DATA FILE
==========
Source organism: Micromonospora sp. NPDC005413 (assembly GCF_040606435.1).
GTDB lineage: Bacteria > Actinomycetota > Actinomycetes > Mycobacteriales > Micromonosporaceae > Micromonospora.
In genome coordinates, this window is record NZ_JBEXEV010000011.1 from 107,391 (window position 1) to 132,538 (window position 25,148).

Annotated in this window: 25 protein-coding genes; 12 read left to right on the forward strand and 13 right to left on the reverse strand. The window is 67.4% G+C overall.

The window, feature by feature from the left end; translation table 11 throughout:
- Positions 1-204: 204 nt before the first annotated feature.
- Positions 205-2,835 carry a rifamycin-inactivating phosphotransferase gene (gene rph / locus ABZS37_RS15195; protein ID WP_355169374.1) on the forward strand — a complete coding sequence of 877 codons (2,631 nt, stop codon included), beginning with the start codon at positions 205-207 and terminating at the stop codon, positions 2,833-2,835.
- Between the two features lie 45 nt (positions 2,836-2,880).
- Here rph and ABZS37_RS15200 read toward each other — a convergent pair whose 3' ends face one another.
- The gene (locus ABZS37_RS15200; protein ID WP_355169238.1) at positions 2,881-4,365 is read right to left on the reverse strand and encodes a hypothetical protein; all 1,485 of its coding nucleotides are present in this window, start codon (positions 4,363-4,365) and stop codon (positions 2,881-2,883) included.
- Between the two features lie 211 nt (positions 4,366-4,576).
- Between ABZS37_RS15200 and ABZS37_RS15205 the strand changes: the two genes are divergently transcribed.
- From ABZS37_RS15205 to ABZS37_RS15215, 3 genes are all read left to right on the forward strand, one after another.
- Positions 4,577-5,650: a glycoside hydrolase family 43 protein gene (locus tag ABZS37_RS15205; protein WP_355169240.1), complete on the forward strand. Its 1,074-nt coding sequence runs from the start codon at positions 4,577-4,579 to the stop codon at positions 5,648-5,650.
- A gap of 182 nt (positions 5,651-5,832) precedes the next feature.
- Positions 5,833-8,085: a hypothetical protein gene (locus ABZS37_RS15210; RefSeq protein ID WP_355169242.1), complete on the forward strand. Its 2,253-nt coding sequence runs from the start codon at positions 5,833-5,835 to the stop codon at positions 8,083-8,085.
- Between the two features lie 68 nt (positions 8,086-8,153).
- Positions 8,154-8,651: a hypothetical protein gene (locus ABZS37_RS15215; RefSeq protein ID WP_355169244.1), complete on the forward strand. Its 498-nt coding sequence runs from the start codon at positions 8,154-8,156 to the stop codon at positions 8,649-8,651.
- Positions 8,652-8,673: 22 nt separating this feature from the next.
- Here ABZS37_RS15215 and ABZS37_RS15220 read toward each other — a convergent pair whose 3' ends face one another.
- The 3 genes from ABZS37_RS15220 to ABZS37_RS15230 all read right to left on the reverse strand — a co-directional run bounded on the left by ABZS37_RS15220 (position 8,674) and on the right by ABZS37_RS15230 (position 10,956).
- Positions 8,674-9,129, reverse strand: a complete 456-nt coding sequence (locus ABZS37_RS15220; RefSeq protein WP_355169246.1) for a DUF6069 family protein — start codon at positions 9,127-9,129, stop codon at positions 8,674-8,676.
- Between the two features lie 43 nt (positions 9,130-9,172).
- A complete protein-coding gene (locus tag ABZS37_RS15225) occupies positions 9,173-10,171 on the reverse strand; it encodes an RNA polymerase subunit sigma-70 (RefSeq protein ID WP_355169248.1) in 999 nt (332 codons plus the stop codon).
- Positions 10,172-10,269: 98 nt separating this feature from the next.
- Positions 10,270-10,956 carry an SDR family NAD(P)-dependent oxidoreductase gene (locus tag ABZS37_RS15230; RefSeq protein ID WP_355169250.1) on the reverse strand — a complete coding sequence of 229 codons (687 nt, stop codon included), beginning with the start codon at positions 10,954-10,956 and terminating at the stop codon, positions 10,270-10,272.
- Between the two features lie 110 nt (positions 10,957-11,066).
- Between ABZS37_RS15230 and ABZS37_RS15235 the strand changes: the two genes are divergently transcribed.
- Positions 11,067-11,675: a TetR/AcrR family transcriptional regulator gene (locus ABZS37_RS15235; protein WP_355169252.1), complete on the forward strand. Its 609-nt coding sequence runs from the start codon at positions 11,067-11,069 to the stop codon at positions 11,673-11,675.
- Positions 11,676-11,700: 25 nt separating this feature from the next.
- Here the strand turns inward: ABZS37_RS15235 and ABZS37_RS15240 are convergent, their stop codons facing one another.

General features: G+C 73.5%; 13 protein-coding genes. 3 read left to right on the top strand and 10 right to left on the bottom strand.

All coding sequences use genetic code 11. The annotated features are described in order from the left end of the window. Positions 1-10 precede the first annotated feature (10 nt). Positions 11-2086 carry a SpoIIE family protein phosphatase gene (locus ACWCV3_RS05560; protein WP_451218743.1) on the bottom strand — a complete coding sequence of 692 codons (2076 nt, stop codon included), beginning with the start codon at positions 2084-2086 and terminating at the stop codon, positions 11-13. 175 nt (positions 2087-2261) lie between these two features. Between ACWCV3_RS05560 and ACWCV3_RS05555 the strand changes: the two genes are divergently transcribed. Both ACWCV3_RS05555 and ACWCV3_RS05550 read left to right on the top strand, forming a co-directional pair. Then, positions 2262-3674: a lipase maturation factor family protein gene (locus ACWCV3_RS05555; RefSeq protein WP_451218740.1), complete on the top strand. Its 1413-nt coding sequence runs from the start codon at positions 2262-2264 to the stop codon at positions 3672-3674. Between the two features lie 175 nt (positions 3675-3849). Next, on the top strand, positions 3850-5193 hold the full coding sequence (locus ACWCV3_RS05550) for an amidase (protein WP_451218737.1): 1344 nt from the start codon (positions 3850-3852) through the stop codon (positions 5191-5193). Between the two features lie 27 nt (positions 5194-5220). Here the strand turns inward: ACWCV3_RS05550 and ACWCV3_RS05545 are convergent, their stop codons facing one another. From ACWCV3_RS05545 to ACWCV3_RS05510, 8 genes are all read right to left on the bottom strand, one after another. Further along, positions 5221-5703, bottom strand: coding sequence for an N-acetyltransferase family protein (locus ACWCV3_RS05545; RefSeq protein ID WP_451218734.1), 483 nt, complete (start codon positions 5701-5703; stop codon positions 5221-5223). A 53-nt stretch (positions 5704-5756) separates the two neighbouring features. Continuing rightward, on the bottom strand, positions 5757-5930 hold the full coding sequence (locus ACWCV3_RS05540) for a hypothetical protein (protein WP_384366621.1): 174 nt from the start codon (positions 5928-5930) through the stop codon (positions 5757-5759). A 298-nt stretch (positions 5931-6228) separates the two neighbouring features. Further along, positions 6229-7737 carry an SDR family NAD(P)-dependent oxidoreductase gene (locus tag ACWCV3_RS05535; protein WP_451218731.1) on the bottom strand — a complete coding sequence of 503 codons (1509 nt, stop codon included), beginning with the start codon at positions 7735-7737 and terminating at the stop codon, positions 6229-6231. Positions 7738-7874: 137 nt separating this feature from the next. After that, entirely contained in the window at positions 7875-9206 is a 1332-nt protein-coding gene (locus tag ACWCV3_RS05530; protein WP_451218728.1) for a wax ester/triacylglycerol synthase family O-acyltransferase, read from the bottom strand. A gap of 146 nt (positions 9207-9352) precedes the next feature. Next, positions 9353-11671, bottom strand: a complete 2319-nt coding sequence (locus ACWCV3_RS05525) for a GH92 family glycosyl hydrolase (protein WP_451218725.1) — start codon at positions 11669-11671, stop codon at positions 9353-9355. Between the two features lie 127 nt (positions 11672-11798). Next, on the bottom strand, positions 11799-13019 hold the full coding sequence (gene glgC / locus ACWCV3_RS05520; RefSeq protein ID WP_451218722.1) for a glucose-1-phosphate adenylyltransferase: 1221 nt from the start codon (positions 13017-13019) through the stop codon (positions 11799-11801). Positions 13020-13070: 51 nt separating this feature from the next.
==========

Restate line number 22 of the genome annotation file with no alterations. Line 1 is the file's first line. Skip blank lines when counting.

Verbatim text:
- Positions 8,674-9,129, reverse strand: a complete 456-nt coding sequence (locus ABZS37_RS15220; RefSeq protein WP_355169246.1) for a DUF6069 family protein — start codon at positions 9,127-9,129, stop codon at positions 8,674-8,676.